With liars, the issue isn’t whether the liar lies 70 percent of the time, 50 percent of the time or “only” 10 or 2 percent of the time. The issue is that the person lies. Because you know that liars lie, you have no way of knowing whether or not the words coming out of their mouths are true, or not. Ever.
When you’re associating with a person, doing business with a person or trying to enjoy a personal relationship with a person, you’re counting on them to have a good relationship with reality. You’re counting on the person to be sane and rational. Being sane doesn’t mean you never make errors. Honest errors are part of thinking, and part of the fallibility of human reason. But when someone deliberately and knowingly says “it is” when knowing it ISN’T, they have revealed a disturbing lack of relationship with truth, facts and reality. At that point, all bets are off.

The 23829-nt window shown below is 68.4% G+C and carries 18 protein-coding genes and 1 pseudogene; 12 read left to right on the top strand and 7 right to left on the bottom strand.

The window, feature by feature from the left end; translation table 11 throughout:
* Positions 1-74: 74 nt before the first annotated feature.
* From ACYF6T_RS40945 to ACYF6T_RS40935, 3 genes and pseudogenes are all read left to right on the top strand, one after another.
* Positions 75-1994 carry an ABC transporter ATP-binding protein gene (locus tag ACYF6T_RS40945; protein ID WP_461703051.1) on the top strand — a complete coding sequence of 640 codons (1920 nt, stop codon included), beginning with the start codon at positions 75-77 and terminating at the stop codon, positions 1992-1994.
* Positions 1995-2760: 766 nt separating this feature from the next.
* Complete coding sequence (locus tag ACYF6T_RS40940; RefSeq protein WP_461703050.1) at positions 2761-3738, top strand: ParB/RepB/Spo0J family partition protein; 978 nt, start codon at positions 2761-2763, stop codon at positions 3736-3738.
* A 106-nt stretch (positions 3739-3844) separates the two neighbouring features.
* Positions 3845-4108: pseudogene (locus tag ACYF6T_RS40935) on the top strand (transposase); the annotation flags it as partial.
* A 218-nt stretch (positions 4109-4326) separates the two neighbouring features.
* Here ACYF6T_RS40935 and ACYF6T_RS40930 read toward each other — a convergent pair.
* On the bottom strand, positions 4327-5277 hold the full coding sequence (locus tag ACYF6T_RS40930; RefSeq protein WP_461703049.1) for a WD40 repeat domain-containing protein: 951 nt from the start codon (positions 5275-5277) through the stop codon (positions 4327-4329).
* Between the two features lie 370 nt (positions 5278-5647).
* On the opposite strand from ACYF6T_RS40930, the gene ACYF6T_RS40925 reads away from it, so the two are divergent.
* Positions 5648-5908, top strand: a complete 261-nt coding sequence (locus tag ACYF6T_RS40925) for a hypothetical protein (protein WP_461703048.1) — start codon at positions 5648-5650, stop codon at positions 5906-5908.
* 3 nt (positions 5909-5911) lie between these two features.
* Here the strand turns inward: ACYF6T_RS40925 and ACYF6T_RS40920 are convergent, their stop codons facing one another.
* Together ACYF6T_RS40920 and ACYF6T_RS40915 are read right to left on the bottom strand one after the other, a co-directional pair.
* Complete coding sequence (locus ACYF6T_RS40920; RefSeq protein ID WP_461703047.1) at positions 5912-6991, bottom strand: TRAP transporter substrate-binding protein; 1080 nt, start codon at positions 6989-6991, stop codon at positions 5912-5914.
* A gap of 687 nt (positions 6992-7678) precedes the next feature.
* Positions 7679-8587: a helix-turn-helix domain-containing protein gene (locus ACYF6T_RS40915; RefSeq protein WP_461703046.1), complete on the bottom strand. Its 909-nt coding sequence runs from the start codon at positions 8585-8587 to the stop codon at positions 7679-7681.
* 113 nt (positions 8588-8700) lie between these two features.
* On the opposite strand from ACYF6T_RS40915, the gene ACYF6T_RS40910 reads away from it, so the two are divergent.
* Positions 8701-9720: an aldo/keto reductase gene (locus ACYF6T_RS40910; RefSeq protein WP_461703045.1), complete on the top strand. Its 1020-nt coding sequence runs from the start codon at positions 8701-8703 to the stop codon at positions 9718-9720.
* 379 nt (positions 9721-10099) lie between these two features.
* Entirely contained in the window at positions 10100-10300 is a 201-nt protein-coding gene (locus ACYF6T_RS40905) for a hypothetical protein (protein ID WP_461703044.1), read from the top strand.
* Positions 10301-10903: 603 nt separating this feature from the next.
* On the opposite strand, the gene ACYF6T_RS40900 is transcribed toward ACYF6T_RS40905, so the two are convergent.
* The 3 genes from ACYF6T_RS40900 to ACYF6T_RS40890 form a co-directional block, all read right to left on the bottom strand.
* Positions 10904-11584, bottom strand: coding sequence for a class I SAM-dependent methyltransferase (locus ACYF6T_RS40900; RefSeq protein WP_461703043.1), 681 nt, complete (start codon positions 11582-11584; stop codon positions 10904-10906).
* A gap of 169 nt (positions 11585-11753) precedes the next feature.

It’s one thing not to know the truth about something, or to be honestly mistaken; it’s another thing not to care what the truth is, and pretend as if the opposite were true. Regardless of the subject, people with this habit don’t tend to make very good or reliable friends. How could they? They’re not very reliable or stable with themselves. So you could never count on them.
Michael J. Hurd, Daily Dose of Reason